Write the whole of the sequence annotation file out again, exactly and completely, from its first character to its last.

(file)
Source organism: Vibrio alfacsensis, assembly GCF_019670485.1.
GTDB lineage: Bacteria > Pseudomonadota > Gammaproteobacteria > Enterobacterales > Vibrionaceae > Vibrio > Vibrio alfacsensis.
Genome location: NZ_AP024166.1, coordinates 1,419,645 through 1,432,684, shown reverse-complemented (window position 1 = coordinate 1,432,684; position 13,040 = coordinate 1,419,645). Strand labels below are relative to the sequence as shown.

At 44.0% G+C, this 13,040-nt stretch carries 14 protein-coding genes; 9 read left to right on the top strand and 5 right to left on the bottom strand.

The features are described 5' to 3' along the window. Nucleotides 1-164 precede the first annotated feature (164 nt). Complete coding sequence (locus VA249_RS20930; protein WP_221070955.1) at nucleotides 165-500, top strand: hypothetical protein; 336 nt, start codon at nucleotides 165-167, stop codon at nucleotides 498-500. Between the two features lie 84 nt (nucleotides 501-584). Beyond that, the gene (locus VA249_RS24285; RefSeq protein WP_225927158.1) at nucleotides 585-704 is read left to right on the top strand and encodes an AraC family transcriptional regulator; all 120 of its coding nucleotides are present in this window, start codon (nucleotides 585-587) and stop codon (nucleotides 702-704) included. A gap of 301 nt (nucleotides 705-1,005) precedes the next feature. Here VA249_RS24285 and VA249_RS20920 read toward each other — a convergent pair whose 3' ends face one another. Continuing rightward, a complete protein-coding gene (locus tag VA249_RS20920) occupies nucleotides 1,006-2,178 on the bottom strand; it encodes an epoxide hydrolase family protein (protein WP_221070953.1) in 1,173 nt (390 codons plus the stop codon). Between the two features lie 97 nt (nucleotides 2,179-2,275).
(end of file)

Source organism: Vibrio alfacsensis, assembly GCF_019670485.1.
GTDB lineage: Bacteria > Pseudomonadota > Gammaproteobacteria > Enterobacterales > Vibrionaceae > Vibrio > Vibrio alfacsensis.
Genome location: NZ_AP024166.1, coordinates 1,419,645 through 1,432,684, shown reverse-complemented (window position 1 = coordinate 1,432,684; position 13,040 = coordinate 1,419,645). Strand labels below are relative to the sequence as shown.

At 44.0% G+C, this 13,040-nt stretch carries 14 protein-coding genes; 9 read left to right on the top strand and 5 right to left on the bottom strand.

The features are described 5' to 3' along the window. Nucleotides 1-164 precede the first annotated feature (164 nt). Complete coding sequence (locus VA249_RS20930; protein WP_221070955.1) at nucleotides 165-500, top strand: hypothetical protein; 336 nt, start codon at nucleotides 165-167, stop codon at nucleotides 498-500. Between the two features lie 84 nt (nucleotides 501-584). Beyond that, the gene (locus VA249_RS24285; RefSeq protein WP_225927158.1) at nucleotides 585-704 is read left to right on the top strand and encodes an AraC family transcriptional regulator; all 120 of its coding nucleotides are present in this window, start codon (nucleotides 585-587) and stop codon (nucleotides 702-704) included. A gap of 301 nt (nucleotides 705-1,005) precedes the next feature. Here VA249_RS24285 and VA249_RS20920 read toward each other — a convergent pair whose 3' ends face one another. Continuing rightward, a complete protein-coding gene (locus tag VA249_RS20920) occupies nucleotides 1,006-2,178 on the bottom strand; it encodes an epoxide hydrolase family protein (protein WP_221070953.1) in 1,173 nt (390 codons plus the stop codon). Between the two features lie 97 nt (nucleotides 2,179-2,275).